SACRAMENTO Calif. (Reuters) - California businesses will have to provide paid sick leave to most employees under a bill signed on Wednesday by Democratic Governor Jerry Brown, the latest move to aid low-income workers in the most populous U.S. state.
The bill would require employers to provide up to three days of annual paid sick leave to workers, who would accrue the time off at a rate of one hour per 30 hours worked. Last autumn, the Democratic governor signed a bill raising the minimum wage in the state to $10 an hour by 2016.
“Whether you’re a dishwasher in San Diego or a store clerk in Oakland, this bill frees you of having to choose between your family’s health and your job,” Brown said at a signing ceremony in Los Angeles.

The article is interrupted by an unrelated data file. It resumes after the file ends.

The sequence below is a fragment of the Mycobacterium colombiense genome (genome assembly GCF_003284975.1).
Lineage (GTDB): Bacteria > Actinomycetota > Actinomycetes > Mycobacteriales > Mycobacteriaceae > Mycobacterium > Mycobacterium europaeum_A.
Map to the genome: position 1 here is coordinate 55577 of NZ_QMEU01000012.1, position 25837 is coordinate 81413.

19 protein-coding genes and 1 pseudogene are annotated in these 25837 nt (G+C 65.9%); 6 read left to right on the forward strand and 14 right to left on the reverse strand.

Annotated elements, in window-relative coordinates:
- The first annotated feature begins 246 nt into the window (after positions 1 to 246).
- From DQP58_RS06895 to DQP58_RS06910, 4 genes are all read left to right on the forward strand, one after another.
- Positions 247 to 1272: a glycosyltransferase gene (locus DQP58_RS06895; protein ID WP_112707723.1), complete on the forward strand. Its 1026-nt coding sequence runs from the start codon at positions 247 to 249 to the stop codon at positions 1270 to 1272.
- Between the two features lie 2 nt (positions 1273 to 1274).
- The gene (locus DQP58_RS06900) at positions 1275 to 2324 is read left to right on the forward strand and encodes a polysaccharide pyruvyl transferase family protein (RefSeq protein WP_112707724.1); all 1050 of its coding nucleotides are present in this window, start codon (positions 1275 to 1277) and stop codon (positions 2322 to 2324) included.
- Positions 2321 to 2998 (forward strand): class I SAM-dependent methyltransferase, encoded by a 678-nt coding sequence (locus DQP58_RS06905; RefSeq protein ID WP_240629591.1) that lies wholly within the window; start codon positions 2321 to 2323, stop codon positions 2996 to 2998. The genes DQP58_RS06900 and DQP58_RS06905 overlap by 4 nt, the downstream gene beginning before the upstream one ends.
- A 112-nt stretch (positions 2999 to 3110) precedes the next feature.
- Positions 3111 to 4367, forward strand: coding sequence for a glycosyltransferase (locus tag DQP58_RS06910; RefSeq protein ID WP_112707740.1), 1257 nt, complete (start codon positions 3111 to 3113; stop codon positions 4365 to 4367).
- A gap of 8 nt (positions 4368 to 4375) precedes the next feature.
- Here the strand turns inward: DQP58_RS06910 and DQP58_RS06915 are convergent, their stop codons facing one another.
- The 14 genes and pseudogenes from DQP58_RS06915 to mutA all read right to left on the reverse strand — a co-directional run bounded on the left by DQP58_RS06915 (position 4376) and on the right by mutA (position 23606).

When the new law takes effect next July, California will become the second state in the country, after Connecticut, to require paid days off for employees who are ill, according to the National Conference of State Legislatures.
Numerous business groups opposed the bill, saying it would be too costly to pay for the sick days.
The bill was welcomed by advocates for organized labor, some of whom had previously criticized it because it excluded in-home workers who help the disabled.
“By signing this important bill into law, the governor put an end to the cruel Hobson’s choice that more than 6.5 million workers face when deciding whether to go to work sick or lose wages that keep food on the table for their families,” said California Labor Federation Executive Secretary-Treasurer Art Pulaski.
“This law protects workers and consumers, and is vital to public health.”
According to the Washington-based Institute for Women’s Policy Research, 44 percent of workers in California may not have access to paid sick days.
A small but growing number of local governments have passed paid sick-leave mandates, with San Francisco in 2006 becoming the first U.S. city to do so.
Reporting by Sharon Bernstein; Editing by Will Dunham